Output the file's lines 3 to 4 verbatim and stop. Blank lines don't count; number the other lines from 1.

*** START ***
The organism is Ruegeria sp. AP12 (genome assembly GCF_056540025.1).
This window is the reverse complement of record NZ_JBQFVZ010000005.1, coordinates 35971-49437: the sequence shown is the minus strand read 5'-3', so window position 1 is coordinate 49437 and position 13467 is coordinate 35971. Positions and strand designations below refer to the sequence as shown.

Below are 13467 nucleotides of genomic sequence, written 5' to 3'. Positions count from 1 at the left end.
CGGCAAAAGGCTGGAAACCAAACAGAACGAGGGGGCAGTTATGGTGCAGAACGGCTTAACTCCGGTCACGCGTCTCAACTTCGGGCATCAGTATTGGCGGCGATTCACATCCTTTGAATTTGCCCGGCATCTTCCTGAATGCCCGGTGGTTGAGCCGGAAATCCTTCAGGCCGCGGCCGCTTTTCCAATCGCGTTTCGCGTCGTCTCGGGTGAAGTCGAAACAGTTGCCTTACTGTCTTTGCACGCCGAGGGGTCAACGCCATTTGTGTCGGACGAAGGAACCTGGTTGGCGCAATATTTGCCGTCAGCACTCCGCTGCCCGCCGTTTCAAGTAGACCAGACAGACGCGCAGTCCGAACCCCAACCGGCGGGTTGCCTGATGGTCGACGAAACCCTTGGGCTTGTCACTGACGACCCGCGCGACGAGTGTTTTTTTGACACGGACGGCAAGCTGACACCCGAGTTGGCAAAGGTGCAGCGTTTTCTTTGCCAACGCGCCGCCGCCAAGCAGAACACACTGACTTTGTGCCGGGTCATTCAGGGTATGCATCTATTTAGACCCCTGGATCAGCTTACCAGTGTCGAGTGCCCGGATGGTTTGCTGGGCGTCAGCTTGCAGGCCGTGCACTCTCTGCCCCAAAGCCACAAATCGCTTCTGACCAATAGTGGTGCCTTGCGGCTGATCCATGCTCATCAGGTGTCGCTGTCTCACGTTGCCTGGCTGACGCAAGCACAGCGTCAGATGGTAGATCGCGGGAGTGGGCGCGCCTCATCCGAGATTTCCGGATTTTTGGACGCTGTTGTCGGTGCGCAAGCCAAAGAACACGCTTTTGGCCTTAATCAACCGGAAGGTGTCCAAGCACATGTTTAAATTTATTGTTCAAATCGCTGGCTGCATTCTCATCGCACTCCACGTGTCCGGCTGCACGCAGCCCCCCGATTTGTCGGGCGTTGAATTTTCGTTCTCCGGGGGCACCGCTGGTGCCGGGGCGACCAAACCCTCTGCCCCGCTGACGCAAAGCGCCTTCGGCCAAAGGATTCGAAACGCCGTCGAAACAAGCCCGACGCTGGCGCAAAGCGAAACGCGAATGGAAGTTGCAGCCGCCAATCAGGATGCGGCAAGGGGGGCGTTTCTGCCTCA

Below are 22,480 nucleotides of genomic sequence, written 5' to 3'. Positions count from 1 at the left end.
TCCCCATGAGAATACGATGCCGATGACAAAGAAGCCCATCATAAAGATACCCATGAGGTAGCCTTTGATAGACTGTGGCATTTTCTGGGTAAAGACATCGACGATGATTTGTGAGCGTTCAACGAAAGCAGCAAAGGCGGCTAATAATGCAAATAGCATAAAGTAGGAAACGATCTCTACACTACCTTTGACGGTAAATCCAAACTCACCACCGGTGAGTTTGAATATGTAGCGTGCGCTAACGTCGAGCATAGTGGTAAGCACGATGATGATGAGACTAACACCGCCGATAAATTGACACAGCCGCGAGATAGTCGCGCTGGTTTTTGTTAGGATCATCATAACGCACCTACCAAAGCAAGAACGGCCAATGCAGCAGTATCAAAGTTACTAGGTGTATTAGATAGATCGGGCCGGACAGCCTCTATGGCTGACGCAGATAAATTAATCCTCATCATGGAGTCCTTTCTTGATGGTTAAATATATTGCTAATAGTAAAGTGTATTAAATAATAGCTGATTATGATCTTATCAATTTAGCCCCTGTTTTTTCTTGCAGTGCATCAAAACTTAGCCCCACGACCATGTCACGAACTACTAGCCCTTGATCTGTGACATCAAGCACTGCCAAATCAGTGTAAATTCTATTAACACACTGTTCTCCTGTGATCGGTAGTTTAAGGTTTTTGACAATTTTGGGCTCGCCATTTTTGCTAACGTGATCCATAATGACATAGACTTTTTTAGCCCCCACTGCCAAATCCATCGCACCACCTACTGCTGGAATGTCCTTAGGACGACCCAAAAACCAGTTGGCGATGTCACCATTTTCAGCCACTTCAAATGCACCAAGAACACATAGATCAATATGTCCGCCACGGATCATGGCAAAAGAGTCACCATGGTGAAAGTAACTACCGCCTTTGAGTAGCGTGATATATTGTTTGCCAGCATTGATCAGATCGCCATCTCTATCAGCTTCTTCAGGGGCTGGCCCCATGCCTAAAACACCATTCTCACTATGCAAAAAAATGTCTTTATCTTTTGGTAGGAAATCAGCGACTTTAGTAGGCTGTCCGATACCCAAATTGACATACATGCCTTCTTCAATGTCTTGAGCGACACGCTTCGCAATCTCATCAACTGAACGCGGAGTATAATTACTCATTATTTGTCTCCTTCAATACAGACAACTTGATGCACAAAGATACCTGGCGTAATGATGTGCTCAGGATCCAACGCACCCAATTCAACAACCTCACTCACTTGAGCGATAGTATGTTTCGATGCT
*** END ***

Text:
Below are 13467 nucleotides of genomic sequence, written 5' to 3'. Positions count from 1 at the left end.
CGGCAAAAGGCTGGAAACCAAACAGAACGAGGGGGCAGTTATGGTGCAGAACGGCTTAACTCCGGTCACGCGTCTCAACTTCGGGCATCAGTATTGGCGGCGATTCACATCCTTTGAATTTGCCCGGCATCTTCCTGAATGCCCGGTGGTTGAGCCGGAAATCCTTCAGGCCGCGGCCGCTTTTCCAATCGCGTTTCGCGTCGTCTCGGGTGAAGTCGAAACAGTTGCCTTACTGTCTTTGCACGCCGAGGGGTCAACGCCATTTGTGTCGGACGAAGGAACCTGGTTGGCGCAATATTTGCCGTCAGCACTCCGCTGCCCGCCGTTTCAAGTAGACCAGACAGACGCGCAGTCCGAACCCCAACCGGCGGGTTGCCTGATGGTCGACGAAACCCTTGGGCTTGTCACTGACGACCCGCGCGACGAGTGTTTTTTTGACACGGACGGCAAGCTGACACCCGAGTTGGCAAAGGTGCAGCGTTTTCTTTGCCAACGCGCCGCCGCCAAGCAGAACACACTGACTTTGTGCCGGGTCATTCAGGGTATGCATCTATTTAGACCCCTGGATCAGCTTACCAGTGTCGAGTGCCCGGATGGTTTGCTGGGCGTCAGCTTGCAGGCCGTGCACTCTCTGCCCCAAAGCCACAAATCGCTTCTGACCAATAGTGGTGCCTTGCGGCTGATCCATGCTCATCAGGTGTCGCTGTCTCACGTTGCCTGGCTGACGCAAGCACAGCGTCAGATGGTAGATCGCGGGAGTGGGCGCGCCTCATCCGAGATTTCCGGATTTTTGGACGCTGTTGTCGGTGCGCAAGCCAAAGAACACGCTTTTGGCCTTAATCAACCGGAAGGTGTCCAAGCACATGTTTAAATTTATTGTTCAAATCGCTGGCTGCATTCTCATCGCACTCCACGTGTCCGGCTGCACGCAGCCCCCCGATTTGTCGGGCGTTGAATTTTCGTTCTCCGGGGGCACCGCTGGTGCCGGGGCGACCAAACCCTCTGCCCCGCTGACGCAAAGCGCCTTCGGCCAAAGGATTCGAAACGCCGTCGAAACAAGCCCGACGCTGGCGCAAAGCGAAACGCGAATGGAAGTTGCAGCCGCCAATCAGGATGCGGCAAGGGGGGCGTTTCTGCCTCA